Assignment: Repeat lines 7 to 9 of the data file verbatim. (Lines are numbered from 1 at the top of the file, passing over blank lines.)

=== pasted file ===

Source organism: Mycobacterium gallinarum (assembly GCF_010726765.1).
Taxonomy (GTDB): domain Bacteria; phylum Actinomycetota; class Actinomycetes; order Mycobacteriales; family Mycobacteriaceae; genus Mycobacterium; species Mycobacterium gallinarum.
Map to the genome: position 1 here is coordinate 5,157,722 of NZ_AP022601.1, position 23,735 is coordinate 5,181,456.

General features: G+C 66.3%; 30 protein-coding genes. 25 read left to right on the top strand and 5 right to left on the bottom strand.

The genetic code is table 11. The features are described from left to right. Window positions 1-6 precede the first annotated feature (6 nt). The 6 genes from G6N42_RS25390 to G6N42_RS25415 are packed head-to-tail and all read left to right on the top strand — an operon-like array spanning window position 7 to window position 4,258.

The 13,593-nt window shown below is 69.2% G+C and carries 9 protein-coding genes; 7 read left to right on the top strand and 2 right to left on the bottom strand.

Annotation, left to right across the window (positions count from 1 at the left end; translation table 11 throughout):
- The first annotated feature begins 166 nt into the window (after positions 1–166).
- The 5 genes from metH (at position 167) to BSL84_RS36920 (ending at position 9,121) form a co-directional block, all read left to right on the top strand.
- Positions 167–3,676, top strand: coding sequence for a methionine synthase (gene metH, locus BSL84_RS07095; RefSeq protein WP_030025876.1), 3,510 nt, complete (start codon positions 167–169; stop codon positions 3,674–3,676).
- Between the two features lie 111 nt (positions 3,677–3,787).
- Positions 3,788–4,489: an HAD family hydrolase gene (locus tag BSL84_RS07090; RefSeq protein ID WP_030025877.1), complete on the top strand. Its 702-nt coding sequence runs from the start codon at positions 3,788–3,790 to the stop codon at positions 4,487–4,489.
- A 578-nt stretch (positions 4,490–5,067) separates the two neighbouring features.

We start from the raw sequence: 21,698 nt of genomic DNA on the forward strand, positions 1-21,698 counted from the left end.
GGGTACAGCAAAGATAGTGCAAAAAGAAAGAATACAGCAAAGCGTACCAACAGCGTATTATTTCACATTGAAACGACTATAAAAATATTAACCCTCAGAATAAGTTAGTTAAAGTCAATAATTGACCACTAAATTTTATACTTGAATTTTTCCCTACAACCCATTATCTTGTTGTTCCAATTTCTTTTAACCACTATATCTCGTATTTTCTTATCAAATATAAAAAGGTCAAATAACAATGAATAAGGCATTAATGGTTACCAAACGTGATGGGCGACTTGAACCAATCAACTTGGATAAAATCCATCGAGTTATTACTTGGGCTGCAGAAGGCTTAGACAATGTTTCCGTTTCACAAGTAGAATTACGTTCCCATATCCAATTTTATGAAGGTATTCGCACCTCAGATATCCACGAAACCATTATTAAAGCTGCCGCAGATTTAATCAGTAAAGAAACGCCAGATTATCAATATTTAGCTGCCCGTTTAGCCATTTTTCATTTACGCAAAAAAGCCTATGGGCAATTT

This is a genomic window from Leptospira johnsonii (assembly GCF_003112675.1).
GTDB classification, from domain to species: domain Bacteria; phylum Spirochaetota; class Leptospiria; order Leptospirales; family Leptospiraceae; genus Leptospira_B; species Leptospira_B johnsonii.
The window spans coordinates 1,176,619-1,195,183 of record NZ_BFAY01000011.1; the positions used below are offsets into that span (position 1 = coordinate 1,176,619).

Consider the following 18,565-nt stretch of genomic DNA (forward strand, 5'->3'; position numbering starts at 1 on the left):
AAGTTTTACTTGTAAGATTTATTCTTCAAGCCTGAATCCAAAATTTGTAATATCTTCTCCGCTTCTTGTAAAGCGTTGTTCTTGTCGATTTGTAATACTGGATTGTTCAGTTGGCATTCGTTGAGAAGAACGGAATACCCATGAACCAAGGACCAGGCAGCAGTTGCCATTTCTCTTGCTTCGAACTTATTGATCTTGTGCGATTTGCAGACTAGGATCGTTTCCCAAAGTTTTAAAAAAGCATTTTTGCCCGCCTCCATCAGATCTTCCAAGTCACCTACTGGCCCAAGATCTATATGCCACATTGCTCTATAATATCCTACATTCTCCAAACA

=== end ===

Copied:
Annotation, left to right across the window (positions count from 1 at the left end; translation table 11 throughout):
- The first annotated feature begins 166 nt into the window (after positions 1–166).
- The 5 genes from metH (at position 167) to BSL84_RS36920 (ending at position 9,121) form a co-directional block, all read left to right on the top strand.